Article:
this runs to weapons technology to the use of circuits and proxies to enable activity and to malicious activities in cyberspace. the negotiating deal doesn't change the military options at our disposal. in our ongoing efforts to counter that a rainy and's -- iranian's malign activities -- ultimately time and iranian behavior will determine if the nuclear agreement is affect and sustainable. -- effective and sustainable. i will present military options. i stand to subject to your questions. >> i mentioned to my colleagues we have a vote right now. usually we bounce back and forth . i think this is important enough for us to reassess -- until the vote.
i ask the indulgences of our witnesses and i apologize if we could recess for approximately 10 minutes well we are able to complete these2 votes -- these two votes? i think all members would like to your the complete testimony. -- here the complete testimony. i apologize. we will recess for 10 minutes. the committee will reconvene. i want to thank the witnesses for their patience. i'm sure they understand that from time to time we are required to vote. i went to thank the witnesses for being here. general dempsey, your statement has been completed. is there any other statement?
you will begin with questions and we will have five minute. secretary carter, the issue -- there is side agreements that have been made between the iaea and the land. apparently congress hasn't been privy to. could i ask that since these agreements -- side agreements have to do with weapons programs of the iranians and the inspection and verification of those programs, will we in congress receive the information concerning those side agreements in order to make a judgment as to the degree of verification?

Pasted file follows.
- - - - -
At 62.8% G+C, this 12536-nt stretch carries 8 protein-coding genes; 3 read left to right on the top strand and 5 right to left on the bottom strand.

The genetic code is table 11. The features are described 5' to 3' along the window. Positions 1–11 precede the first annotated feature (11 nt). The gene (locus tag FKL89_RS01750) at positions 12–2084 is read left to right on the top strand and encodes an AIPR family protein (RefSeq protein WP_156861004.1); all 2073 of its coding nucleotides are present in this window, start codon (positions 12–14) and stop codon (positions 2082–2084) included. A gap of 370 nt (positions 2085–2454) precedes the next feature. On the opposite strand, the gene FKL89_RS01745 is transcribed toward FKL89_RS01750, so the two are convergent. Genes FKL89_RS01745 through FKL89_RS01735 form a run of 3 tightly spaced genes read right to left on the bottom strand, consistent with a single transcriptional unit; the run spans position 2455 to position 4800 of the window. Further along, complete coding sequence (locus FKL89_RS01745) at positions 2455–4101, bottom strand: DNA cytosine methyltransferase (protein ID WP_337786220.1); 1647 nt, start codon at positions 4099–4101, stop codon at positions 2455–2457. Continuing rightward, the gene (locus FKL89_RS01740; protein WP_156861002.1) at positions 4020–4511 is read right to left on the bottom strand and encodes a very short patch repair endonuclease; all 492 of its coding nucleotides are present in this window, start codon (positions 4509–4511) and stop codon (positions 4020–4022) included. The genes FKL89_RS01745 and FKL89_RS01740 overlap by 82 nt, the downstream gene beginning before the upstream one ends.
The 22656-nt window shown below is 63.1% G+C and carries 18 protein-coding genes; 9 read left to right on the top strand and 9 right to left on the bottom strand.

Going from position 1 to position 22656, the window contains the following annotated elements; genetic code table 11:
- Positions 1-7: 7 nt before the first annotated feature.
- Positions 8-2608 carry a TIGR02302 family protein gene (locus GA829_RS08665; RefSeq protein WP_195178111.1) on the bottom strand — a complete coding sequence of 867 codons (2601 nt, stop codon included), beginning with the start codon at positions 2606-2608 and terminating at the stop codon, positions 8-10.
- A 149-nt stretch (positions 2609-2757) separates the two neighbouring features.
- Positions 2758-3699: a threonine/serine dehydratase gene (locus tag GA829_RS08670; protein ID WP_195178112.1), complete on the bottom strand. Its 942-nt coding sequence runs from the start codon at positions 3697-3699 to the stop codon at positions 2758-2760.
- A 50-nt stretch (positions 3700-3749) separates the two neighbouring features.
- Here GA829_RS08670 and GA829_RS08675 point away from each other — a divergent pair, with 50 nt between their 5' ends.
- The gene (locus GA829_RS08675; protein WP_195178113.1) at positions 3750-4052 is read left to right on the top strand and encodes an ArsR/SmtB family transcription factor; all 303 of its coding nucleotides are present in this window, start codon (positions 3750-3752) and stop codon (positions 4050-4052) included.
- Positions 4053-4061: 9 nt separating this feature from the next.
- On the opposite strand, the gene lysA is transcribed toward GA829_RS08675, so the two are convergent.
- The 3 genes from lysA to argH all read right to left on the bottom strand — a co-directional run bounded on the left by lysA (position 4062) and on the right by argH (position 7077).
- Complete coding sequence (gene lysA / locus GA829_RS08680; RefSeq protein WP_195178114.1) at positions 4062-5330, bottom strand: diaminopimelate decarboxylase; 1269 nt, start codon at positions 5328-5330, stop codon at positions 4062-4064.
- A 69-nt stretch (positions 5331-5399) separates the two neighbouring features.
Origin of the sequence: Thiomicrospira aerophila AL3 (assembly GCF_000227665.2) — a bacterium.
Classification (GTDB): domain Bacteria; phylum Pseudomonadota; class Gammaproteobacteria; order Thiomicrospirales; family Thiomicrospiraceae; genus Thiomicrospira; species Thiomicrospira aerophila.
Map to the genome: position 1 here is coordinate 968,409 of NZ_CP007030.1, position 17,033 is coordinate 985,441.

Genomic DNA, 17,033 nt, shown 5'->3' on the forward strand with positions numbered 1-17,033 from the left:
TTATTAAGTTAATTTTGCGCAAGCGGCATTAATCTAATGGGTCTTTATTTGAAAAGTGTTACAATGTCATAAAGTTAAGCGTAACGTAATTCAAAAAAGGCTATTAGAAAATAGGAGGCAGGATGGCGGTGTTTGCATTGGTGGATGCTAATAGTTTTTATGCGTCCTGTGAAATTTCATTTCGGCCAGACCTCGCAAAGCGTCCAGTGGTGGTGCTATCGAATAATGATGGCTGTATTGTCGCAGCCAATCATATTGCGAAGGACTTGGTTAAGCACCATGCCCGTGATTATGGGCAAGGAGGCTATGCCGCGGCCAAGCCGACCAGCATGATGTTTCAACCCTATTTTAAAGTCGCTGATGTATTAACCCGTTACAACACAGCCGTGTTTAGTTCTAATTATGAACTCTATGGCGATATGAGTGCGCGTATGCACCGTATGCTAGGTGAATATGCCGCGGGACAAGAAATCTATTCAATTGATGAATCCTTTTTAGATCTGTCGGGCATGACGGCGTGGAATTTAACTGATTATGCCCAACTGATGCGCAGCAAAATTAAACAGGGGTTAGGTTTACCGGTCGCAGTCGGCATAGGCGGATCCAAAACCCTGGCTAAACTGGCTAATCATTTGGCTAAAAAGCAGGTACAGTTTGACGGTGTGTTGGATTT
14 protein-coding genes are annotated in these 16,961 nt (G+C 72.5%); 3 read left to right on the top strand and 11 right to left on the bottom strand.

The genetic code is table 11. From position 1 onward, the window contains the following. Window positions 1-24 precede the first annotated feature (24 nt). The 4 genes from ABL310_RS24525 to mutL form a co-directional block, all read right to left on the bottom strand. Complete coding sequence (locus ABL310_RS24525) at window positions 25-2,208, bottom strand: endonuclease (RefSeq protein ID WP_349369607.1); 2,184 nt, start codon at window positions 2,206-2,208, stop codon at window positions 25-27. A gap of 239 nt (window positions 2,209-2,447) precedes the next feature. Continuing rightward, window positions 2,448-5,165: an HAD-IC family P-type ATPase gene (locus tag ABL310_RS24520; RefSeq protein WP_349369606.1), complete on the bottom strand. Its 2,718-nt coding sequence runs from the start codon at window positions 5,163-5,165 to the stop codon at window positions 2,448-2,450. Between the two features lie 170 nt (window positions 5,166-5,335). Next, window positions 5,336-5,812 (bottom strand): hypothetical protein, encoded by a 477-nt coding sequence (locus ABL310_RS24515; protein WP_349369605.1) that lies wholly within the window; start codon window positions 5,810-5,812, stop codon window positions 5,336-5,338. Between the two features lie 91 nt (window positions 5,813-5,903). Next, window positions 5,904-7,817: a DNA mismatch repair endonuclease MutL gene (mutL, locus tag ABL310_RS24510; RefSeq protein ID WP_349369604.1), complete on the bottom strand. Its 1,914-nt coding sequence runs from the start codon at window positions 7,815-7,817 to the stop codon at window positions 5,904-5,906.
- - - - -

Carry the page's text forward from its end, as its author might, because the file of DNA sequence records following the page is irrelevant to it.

>> i think it is important that the content of those agreements in the manner of which they provide for verification of the new their undertakings iran is making in this agreement and the procedures of the iaea be known. i cannot speak for the actual specific documents themselves. i'm sure secretary kerry can. it is an important part of the verification agreement and privacy their vacation is an important part of any agreement. let me as secretary moody if you would like to add anything in this six of the iaea. >> thank you. first of all, i would not call them side agreements. the agreement is that iran must cooperate for the iaea to complete its process. then the iaea as a standard
negotiate a safeguard confidential document to define the protocols. >> those protocols are very important. will we be aware of those protocols? the devil is in the details. >> the documents -- >> it is absolutely astounding. haven't seen the documents? >> all at the tate>> is that the agreement required -- all i could say is that the agreement requires operation with the iaea this is critical to all of us. >> what is critical to all of us is that we have verification of the inspections of iranian activities. they have a clear record of